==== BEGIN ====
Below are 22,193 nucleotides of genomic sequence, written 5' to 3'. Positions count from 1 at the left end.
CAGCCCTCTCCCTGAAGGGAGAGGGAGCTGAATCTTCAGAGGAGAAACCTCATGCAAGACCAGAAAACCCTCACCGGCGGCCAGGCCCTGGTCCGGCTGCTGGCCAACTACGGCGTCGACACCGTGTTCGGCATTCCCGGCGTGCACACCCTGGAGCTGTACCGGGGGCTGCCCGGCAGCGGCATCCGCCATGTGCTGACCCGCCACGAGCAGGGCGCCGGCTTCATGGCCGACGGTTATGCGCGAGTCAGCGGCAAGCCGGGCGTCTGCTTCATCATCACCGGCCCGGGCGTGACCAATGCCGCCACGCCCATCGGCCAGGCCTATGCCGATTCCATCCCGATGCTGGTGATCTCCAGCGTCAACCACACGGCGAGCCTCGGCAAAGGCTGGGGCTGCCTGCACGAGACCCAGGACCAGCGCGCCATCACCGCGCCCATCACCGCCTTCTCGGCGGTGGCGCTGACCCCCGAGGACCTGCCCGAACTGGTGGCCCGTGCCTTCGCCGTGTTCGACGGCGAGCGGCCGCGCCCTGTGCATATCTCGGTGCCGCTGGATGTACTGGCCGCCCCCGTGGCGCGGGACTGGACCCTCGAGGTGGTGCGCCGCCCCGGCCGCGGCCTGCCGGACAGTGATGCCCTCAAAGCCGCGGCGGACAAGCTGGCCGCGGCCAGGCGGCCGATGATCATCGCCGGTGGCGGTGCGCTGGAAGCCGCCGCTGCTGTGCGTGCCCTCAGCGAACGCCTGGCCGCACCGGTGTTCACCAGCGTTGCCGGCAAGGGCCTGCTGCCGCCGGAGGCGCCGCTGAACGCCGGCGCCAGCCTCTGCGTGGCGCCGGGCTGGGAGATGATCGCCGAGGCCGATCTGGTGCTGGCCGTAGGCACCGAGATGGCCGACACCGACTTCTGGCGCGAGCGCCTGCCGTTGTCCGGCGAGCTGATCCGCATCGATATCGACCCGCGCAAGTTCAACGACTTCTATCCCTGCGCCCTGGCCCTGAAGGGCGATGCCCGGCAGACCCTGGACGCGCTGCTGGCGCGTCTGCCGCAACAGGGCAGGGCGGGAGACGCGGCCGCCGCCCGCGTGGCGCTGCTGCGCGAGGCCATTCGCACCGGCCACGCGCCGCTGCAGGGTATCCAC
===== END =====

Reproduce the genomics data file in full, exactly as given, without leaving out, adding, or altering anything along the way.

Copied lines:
Below are 22,193 nucleotides of genomic sequence, written 5' to 3'. Positions count from 1 at the left end.
CAGCCCTCTCCCTGAAGGGAGAGGGAGCTGAATCTTCAGAGGAGAAACCTCATGCAAGACCAGAAAACCCTCACCGGCGGCCAGGCCCTGGTCCGGCTGCTGGCCAACTACGGCGTCGACACCGTGTTCGGCATTCCCGGCGTGCACACCCTGGAGCTGTACCGGGGGCTGCCCGGCAGCGGCATCCGCCATGTGCTGACCCGCCACGAGCAGGGCGCCGGCTTCATGGCCGACGGTTATGCGCGAGTCAGCGGCAAGCCGGGCGTCTGCTTCATCATCACCGGCCCGGGCGTGACCAATGCCGCCACGCCCATCGGCCAGGCCTATGCCGATTCCATCCCGATGCTGGTGATCTCCAGCGTCAACCACACGGCGAGCCTCGGCAAAGGCTGGGGCTGCCTGCACGAGACCCAGGACCAGCGCGCCATCACCGCGCCCATCACCGCCTTCTCGGCGGTGGCGCTGACCCCCGAGGACCTGCCCGAACTGGTGGCCCGTGCCTTCGCCGTGTTCGACGGCGAGCGGCCGCGCCCTGTGCATATCTCGGTGCCGCTGGATGTACTGGCCGCCCCCGTGGCGCGGGACTGGACCCTCGAGGTGGTGCGCCGCCCCGGCCGCGGCCTGCCGGACAGTGATGCCCTCAAAGCCGCGGCGGACAAGCTGGCCGCGGCCAGGCGGCCGATGATCATCGCCGGTGGCGGTGCGCTGGAAGCCGCCGCTGCTGTGCGTGCCCTCAGCGAACGCCTGGCCGCACCGGTGTTCACCAGCGTTGCCGGCAAGGGCCTGCTGCCGCCGGAGGCGCCGCTGAACGCCGGCGCCAGCCTCTGCGTGGCGCCGGGCTGGGAGATGATCGCCGAGGCCGATCTGGTGCTGGCCGTAGGCACCGAGATGGCCGACACCGACTTCTGGCGCGAGCGCCTGCCGTTGTCCGGCGAGCTGATCCGCATCGATATCGACCCGCGCAAGTTCAACGACTTCTATCCCTGCGCCCTGGCCCTGAAGGGCGATGCCCGGCAGACCCTGGACGCGCTGCTGGCGCGTCTGCCGCAACAGGGCAGGGCGGGAGACGCGGCCGCCGCCCGCGTGGCGCTGCTGCGCGAGGCCATTCGCACCGGCCACGCGCCGCTGCAGGGTATCCAC